Federal court employment law litigation often lasts years. Being in federal court is expensive. Regardless of who wins the other side can appeal.

Employment dispute mediation can work. But it’s not guaranteed. It takes the cooperation of both sides. And it requires an experienced employment law mediator to make it effective.

Arbitration is not the first choice of most employees. But those who have agreed to it have little choice. The process is faster than litigation but the results are never certain. There are no juries. An arbitrator or a panel listens to testimony, accepts evidence and makes a decision which is usually final.

A better choice is to negotiate following either a well drafted complaint, demand letter, or both.

Demand Letters

A typical employment law claim might include the following:

  • Serving a demand letter on an employer
  • Attempting to negotiate (no employer can be forced to settle)
  • Filing charges with the EEOC, the New York State Division of Human Rights, or New York City’s Commission on Human Rights
  • Requesting a NORTS letter
  • Filing a federal complaint
  • Responding to motions
  • Conducting discovery
  • Trying the case
  • Responding to post trial motions.

The process takes time. Early resolution is often a good idea. Although that is not always an option for specified government, union, education, and health care employees.

“At will” v. Government, Union or Contract Employees

Most employees are protected from employment discrimination. New York State now protects even sole employees from sexual harassment. Other discrimination usually requires 4 employees under state laws or 15 employees under federal laws. There are always exceptions.

Employees with private contracts of employment can rely on the terms of their signed agreements for protection; assuming those documents were properly drafted and/or reviewed by legal counsel.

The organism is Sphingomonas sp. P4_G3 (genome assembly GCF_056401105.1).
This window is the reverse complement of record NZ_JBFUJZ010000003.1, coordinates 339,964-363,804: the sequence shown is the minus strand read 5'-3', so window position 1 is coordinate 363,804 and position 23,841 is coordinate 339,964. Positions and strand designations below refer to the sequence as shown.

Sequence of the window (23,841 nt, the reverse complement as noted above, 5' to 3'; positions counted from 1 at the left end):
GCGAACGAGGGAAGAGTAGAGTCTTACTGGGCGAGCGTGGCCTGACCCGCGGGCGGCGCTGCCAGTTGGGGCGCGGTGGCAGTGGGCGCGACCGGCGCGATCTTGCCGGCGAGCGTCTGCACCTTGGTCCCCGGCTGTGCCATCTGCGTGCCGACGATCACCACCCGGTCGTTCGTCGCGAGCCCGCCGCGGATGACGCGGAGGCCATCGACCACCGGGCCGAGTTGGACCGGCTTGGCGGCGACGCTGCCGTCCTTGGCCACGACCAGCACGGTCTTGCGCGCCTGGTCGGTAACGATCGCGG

Employees who work collectively or together sometimes have unions. Those unions negotiate agreements which cover everyone. They are collective bargaining agreements. Every member of the union relies on the same agreement for some job protection.

Historically, the most protected employees worked for the government and were members of unions. This might be one reason why so many viewed them with envy.

The reality check is that employees who are not civil servants, union members, or under private employment contracts can be fired for a good reason, a bad reason, or no reason at all.

Employers who manufacture false reasons for terminating employees sometimes need to defend claims of pretext to avoid being liable for discrimination.

What is pretext related to employment discrimination?

Pretext is a made up reason. Not a fake fact. It’s a lie; not the real or actual reason for an adverse employment action.

Employment lawyers have to prove actual motivations. Sometimes they do so with evidence which shows that stated reasons were not true. This is showing pretext. But an employee must still prove the elements of whatever discrimination theory the employee is pursuing. An employer’s lies by themselves don’t count.

V. Jonas Urba, a New York employment lawyer, serves the entire state. ATTORNEY ADVERTISING. Not legal advice. Call (914) 366-7366 to speak with an actual attorney about your employment law issue.https://www.urbanylaw.com/about-contact/ 

Urba Law PLLC, 520 White Plains Rd., Ste. 500, Tarrytown, NY 10591